THR: Do you think it’s a misconception that actors have it all and don’t have the existential crises that everyone else does?
Messina: Yeah, I think everybody has the crises of questioning themselves at some point or other in their lives. Is this where I should live? The job I should have? The girl I should be dating? Is this the friend I should have? I think as an actor, you’re constantly putting yourself out there, and a lot of times failing -- and failing in front of a bunch of people -- and sometimes you have a good moment and something clicks. So it’s constantly a roller-coaster ride, and I think even the greatest, biggest movie stars, as human beings, are constantly going, "Maybe I’m not all that, maybe I need to fix this or that." So I think no matter who you are or how successful you are, you’re going to be questioning as long as you’re from the planet Earth.
THR: In Fairhaven, your character goes home but isn’t that excited about it. What’s that like for you?
Messina: I love to go home. I grew up in Long Island, and at first I went to Manhattan and Brooklyn and Queens and then I moved out west. So when I go home, it’s that feeling that I think most people have when you drive down a certain block and remember making out with a girl in a car on that block, and you drive past your best friend’s house, but they’ve torn it down. Those kinds of things. There’s a lot of ghosts there, and it’s sometimes really nice to visit them, and maybe sometimes painful, but ultimately it’s who you are and where you came from.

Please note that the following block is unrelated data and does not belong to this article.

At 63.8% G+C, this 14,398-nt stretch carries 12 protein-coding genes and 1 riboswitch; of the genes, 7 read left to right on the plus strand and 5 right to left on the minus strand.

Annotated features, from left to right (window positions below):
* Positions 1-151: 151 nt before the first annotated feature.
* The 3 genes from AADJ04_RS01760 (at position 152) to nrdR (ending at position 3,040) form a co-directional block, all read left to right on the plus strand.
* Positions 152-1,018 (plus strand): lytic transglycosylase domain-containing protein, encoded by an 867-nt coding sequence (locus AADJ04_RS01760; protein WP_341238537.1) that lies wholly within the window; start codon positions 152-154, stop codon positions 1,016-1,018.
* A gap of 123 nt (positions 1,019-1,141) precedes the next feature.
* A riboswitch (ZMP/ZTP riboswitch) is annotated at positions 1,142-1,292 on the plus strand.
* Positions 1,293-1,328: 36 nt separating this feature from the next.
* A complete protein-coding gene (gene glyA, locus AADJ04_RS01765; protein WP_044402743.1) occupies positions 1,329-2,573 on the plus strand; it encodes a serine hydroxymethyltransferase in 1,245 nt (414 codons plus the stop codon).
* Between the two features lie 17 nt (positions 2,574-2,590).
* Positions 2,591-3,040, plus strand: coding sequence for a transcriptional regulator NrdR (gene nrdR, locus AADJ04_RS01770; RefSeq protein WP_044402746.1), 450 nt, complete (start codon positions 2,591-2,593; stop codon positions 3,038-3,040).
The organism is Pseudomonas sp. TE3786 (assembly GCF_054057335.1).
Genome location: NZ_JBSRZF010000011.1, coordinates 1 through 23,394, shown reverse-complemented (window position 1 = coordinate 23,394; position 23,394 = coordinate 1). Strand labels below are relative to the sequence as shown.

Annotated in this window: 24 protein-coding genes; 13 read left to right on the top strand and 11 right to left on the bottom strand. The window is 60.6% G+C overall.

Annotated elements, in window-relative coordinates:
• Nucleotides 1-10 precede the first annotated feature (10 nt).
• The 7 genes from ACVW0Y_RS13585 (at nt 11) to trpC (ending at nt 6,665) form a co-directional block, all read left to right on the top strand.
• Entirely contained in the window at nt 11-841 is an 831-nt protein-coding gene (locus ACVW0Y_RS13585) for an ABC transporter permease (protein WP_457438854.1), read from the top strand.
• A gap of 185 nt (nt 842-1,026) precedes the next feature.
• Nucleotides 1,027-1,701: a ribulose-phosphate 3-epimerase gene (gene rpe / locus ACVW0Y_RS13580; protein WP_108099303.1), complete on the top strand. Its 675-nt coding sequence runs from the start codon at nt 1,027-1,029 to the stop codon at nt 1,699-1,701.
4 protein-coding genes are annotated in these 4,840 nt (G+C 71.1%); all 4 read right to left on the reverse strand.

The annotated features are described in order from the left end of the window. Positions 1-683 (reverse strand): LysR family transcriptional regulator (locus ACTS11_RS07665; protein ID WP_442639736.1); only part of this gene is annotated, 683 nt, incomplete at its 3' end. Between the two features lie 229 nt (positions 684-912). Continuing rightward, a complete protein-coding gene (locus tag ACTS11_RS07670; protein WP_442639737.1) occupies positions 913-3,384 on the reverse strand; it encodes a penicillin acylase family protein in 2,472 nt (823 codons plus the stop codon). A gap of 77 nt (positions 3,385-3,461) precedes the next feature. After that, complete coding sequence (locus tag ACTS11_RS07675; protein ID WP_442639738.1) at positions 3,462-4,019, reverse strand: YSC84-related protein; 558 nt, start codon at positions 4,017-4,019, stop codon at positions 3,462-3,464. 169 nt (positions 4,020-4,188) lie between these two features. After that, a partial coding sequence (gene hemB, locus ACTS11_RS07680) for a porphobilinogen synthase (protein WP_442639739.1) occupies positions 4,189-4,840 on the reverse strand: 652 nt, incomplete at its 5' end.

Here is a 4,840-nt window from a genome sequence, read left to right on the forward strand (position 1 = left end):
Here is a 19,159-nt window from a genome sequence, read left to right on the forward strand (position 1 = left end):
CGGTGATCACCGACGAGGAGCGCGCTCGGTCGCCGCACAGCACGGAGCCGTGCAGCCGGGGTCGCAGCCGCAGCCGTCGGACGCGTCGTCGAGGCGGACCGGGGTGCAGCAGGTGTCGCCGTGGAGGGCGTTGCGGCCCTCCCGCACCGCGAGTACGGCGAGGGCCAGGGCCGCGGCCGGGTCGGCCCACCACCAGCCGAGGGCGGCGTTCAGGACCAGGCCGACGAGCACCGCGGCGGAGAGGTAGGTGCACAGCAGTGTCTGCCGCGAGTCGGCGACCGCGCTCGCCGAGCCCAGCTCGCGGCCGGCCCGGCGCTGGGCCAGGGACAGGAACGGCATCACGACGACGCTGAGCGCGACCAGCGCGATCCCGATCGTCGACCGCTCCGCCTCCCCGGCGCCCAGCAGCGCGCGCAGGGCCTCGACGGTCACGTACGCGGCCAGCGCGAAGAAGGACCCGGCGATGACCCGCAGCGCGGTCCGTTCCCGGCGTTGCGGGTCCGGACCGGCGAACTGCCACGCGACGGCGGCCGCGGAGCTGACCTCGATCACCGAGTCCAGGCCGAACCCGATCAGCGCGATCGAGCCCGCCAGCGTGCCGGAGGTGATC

THR: You’ve been doing a lot of indie movies this year. Was this one in particular difficult to get off the ground?
Messina: This one was, yeah. This one was like seven years. But we were working very slow. Which is ultimately the way that I like to work and am best suited. But yeah, I like the smaller movies because, ultimately, there’s less voices about what the movie is or should be or has to be. You have a team of people that you surround yourself with, and you make the movie. When you’re doing The Mindy Project, network television, there’s more voices, there’s more money, there’s more advertising, more stakes. Totally understandable, but you’re pleasing a shitload of people -- most times, people you never meet. Notes are coming from places from people you don’t know. I like them all, and you learn a lot from all of it, but the smaller films, you definitely can express a lot more without someone with scissors, ready to cut it.